- Don Stradley

Wednesday, September 2, 2015


World War II spawned hundreds of movies, and five of the best are available from the folks at The Film Detective, a group dedicated to restoring vintage films... 

GUNG HO! (1943)
U.S. Marine Raiders in Action...Blasting Their Way To Tokyo!
We're going back to World War II with an exciting feature called GUNG HO! This film is about how the newly formed 2nd Marine Raider Battalion faced a frightening first mission during the early days of the war. The assignment was  to smash the much larger Japanese garrison on Makin Island. The movie has a gritty, realistic feel, achieved by the use of actual combat footage, and a cast of reliable Hollywood tough guys, including Randolph Scott, and Noah Beery Jr. Also, keep an eye out for a young Robert Mitchum in one of his earliest roles as the swaggering 'Pig-Iron' Matthews! 

The film's title, "Gung Ho", is a Chinese expression that translates roughly as "to work together". Major Evans Carlson, who was the basis for the character played by Randolph Scott, picked up the phrase from a friend who had worked with some Chinese organizations. Carlson liked the expression, and introduced it to his troops. His men loved it, and the phrase became the motto of the 2nd Marine Battalion. The phrase became so popular that it worked its way into the English language. But chances are, the first time most Americans ever heard the expression was in this movie...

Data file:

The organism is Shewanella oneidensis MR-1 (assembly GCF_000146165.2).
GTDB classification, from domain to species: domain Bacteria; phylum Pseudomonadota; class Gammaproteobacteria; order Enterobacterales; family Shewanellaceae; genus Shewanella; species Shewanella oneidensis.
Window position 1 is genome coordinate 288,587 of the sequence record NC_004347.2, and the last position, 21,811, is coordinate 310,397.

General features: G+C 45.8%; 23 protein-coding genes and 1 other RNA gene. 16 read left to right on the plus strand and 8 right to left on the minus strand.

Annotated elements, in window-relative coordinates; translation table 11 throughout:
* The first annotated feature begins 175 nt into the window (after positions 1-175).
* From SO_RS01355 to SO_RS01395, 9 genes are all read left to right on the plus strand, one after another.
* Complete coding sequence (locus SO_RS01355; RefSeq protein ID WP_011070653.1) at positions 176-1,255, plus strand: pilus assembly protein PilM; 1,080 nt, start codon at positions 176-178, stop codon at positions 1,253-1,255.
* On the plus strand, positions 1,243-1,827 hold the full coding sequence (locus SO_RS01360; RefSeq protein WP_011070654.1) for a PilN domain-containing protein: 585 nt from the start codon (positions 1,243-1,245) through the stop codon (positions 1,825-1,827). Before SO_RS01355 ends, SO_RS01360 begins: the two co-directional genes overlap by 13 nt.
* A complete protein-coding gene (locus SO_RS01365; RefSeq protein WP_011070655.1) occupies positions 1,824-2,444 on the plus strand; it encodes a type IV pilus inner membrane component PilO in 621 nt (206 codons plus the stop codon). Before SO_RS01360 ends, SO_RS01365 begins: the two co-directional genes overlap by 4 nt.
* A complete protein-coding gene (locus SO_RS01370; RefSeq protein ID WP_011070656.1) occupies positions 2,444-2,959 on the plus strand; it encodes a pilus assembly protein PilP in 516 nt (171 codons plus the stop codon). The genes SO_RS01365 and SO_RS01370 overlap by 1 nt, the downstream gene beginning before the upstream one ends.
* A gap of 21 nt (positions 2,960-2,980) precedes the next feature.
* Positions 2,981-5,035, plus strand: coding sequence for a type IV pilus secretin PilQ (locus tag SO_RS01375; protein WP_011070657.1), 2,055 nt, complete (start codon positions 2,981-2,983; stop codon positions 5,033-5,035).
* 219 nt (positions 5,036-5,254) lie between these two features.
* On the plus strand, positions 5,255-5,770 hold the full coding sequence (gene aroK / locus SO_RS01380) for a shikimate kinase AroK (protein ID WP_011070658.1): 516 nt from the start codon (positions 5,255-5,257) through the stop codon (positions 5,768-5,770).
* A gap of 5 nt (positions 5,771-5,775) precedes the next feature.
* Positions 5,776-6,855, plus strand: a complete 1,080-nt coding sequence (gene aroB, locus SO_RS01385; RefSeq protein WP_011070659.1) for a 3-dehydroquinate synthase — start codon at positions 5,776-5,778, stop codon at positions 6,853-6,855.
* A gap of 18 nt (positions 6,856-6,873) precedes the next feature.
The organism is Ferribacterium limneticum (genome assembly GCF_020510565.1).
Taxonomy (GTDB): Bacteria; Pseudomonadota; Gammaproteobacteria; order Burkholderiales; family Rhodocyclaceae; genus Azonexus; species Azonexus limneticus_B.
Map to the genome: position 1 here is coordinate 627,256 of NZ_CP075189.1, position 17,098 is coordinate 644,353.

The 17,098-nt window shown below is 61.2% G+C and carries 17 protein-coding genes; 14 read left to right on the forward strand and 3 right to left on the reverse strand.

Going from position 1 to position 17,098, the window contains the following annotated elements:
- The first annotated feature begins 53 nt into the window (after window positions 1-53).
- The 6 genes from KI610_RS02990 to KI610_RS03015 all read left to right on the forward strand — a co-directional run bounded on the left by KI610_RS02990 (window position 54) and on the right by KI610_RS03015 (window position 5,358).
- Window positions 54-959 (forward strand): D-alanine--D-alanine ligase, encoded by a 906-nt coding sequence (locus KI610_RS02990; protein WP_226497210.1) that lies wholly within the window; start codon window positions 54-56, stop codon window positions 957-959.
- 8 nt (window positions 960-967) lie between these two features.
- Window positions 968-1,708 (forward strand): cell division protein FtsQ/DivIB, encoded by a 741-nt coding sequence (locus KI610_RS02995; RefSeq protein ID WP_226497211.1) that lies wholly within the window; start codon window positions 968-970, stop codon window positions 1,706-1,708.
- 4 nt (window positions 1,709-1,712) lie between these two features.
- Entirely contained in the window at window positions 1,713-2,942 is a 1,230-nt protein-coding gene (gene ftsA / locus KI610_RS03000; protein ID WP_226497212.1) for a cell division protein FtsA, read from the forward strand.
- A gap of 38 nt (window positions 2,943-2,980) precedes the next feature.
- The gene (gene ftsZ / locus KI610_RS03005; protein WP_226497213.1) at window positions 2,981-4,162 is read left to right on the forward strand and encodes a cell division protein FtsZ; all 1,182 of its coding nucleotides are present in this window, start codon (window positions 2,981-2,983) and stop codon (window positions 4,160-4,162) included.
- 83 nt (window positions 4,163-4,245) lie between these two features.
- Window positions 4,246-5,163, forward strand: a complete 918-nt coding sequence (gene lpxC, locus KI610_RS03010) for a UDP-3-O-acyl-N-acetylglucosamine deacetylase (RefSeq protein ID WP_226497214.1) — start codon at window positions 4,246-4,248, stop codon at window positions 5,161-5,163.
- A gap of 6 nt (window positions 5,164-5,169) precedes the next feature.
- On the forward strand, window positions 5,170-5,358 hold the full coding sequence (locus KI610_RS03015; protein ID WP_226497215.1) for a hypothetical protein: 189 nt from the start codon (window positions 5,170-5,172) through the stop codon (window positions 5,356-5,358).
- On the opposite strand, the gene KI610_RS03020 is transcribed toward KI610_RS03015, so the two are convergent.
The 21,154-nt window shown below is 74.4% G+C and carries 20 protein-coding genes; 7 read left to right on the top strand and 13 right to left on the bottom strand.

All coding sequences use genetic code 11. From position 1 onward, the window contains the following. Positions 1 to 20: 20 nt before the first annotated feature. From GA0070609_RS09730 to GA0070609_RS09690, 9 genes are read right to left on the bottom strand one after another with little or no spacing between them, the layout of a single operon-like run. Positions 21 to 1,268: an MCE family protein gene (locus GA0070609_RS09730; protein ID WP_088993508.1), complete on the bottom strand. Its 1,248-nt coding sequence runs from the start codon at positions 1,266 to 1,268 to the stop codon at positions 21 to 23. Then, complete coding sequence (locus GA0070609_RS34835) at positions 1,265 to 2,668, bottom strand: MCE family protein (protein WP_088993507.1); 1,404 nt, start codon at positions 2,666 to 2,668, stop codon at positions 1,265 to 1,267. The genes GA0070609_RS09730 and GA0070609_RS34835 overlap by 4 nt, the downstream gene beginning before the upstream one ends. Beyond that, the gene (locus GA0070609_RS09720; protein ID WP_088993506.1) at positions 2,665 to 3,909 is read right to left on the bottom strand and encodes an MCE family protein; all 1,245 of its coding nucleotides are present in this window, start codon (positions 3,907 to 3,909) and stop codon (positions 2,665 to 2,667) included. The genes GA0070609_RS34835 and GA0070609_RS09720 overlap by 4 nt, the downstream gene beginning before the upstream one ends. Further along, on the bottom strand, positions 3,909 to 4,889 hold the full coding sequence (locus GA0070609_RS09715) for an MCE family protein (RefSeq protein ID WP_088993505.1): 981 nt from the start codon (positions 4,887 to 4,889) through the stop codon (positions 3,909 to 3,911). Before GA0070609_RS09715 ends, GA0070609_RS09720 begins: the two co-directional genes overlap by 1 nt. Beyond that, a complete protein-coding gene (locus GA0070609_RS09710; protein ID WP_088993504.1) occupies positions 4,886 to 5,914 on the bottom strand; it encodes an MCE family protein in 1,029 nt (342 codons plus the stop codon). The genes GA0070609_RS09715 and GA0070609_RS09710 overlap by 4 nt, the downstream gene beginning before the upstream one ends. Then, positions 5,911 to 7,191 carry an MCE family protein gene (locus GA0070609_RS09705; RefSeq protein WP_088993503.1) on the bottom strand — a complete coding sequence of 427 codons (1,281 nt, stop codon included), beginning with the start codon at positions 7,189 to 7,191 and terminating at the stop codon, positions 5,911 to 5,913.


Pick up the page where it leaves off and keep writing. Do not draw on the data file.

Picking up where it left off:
To know their secret is to court Death!
James Cagney fights his way through Tokyo in Blood on the Sun! As newsman  Nick Condon, Cagney battles Japanese spies in a story of double-dealing and intrigue during the second World War. The film also stars Sylvia Sidney and was directed by two-time Academy Award winner Frank Lloyd (perhaps best known for his 1935 version of Mutiny on the Bounty). Produced by Cagney’s own production company! (Look out for a bruising fight scene where Cagney and his Japanese rival engage in a martial arts slugfest, complete with torture holds rarely seen in movies of the time, suggested by combat buff Cagney!)

Blood on The Sun features a musical score by the great Miklós Rózsa (Spellbound, The Lost Weekend) and won an Academy Award for Art Direction…   

From the Ruins came Hope and Despair
Shot on location in Berlin, Germany, The Big Lift tells the story of "Operation Vittles", the 1948–1949 Berlin Airlift. We see it through the experiences of two U.S. Air Force sergeants, played by Montgomery Clift and Paul Douglas. Written and directed by George Seaton, the film provides a compelling look at a devastated city struggling in the aftermath of World War II. 

In many ways, The Big Lift is a kind of documentary. Along with being filmed in Berlin, all military roles in the movie, aside from those played by Clift and Douglas, were portrayed by actual military personnel stationed in Berlin. Also, the production crew for The Big Lift arrived in Berlin in May 1949 just as the blockade was lifted by the Russians. The crew shot actual airlift activity at both terminals. As for Clift, his scenes were shot early; he needed to return to America and begin filming “A Place in the Sun” with Elizabeth Taylor…